The target’s severed body members (fingers, legs, tails, and so on), if any, are restored after 2 minutes. If you have the severed part and hold it to the stump, the spell instantaneously causes the limb to knit to the stump.

This makes the Arcane Propulsion Arm consistant with other magic items in it's tier, namely, the Amulet of the Planes,

While wearing this amulet, you can use an action to name a location that you are familiar with on another plane of existence. Then make a DC 15 Intelligence check. On a successful check, you cast the plane shift spell. On a failure, you and each creature and object within 15 feet of you travel to a random destination. Roll a d100. On a 1–60, you travel to a random location on the plane you named. On a 61–100, you travel to a randomly determined plane of existence.

This item is also Very Rare and replicates a 7th level spell. Also consider the Spell Scroll chart, and note the rarity of a 7th level scroll.

Spell Level Rarity Save DC Attack Bonus
Cantrip Common 13 +5
1st Common 13 +5
2nd Uncommon 13 +5
3rd Uncommon 15 +7
4th Rare 15 +7
5th Rare 17 +9
6th Very rare 17 +9
7th Very rare 18 +10
8th Very rare 18 +10
9th Legendary 19 +11

At least in this case, an item that can essentially cast or emulate a 7th level spell should be considered Very Rare.

This being said, the Prosthetic Limb from Tasha's Cauldron of Everything is considered Common, another point in the favor of the rules and rankings of magic items being inconsistent.

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    \$\begingroup\$ I have never really considered that staff overpowered, but items that grant flight are my favourite example and your point is entirely valid. Rarity in magic items terms is an absolute joke. \$\endgroup\$
    – SeriousBri
    Jan 23 at 16:26
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    \$\begingroup\$ This statement is not true and magic items do not appear in official sources until the Dungeon Master's Guide They (a small number of them) appeared in the DM basic rules that were available for free (and which were combined with Player Basic Rules in 2018) and they appeared in the Starter Set. There were also magic items appearing in each published adventure, some of which predated the release of the DMG. \$\endgroup\$ Jan 23 at 17:29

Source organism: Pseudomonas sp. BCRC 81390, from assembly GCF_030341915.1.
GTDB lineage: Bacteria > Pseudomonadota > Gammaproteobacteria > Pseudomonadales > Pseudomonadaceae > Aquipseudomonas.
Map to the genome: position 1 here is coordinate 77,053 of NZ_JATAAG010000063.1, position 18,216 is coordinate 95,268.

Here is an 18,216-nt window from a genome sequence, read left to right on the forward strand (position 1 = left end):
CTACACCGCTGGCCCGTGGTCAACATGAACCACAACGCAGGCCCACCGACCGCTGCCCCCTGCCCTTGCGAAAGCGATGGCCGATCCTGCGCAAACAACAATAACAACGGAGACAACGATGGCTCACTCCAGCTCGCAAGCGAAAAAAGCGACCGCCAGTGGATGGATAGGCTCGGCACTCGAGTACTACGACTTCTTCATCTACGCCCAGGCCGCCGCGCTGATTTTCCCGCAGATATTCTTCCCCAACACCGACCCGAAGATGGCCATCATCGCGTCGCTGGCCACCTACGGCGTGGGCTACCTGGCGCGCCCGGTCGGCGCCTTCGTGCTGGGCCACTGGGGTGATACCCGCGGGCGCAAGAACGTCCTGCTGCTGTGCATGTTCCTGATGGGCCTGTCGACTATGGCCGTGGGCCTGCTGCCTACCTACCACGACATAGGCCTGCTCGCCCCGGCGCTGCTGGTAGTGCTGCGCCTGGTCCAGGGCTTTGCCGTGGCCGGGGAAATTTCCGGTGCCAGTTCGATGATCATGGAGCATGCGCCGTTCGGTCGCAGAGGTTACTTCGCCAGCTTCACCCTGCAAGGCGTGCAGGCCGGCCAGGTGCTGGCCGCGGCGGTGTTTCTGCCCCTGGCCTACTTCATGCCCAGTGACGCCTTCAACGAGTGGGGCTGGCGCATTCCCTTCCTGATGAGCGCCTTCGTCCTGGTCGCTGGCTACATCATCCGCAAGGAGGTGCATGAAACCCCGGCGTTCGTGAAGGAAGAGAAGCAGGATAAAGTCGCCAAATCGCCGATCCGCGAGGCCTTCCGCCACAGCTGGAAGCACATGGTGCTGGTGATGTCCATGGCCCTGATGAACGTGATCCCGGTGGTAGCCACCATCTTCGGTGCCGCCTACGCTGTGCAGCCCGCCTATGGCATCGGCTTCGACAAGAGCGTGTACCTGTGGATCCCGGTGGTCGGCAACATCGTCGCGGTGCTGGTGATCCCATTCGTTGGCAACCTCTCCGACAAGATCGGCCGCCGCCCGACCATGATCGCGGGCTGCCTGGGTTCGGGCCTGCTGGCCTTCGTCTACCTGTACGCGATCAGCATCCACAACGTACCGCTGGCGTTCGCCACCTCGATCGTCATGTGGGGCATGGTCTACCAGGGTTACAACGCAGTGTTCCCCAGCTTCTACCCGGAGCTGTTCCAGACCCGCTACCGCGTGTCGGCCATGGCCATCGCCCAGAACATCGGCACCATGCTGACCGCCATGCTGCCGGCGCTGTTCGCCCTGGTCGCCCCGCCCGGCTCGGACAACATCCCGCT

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    \$\begingroup\$ I don't think re-attaching severed limbs is really the primary point of Regenerate. The big heal burst plus becoming functionally unkillable by regenerating actual HP at the start of each turn is what makes it worth a 7th level slot... This strikes me as sort of like saying an item that can light torches at range is replicating fireball. \$\endgroup\$ Jan 24 at 5:27
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    \$\begingroup\$ I don't think there even ARE any rules about severing limbs in the game? Nor are there rules for consequences of missing limbs. While Regenerate can fix them, losing them is entirely houserule territory. \$\endgroup\$
    – Erik
    Jan 24 at 10:07
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    \$\begingroup\$ @Erik The Dungeon Master's Guide has optional rules for injuries that comes with a Lingering Injuries Table that you roll on for your injury, and two of the possible results involve loss of arm or leg, as well as the mechanical impediments associated with such injuries. \$\endgroup\$ Jan 24 at 14:55
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The simple answer is that rarity and power level are only tangentially linked.

Powerful magic items are comparatively rarer than less powerful magic items of the same type, simply due to the crafters capable of creating them being more rare, but that doesn't mean less powerful magic items are equally common when compared to each other across types. Some are simply crafted less frequently, making them rarer.

Gauging power level by rarity is an exercise in futility, much like sorting power level by weight.

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  • \$\begingroup\$ that may be, but the DMG explicitly conflates the two, so there should be at least some kind of correlation. what you're describing is all in game flavor, while my question is more for the mechanics based around the line in the DMG that says "Rarity provides a rough measure of an item's power relative to other magic items." \$\endgroup\$ Jan 25 at 17:28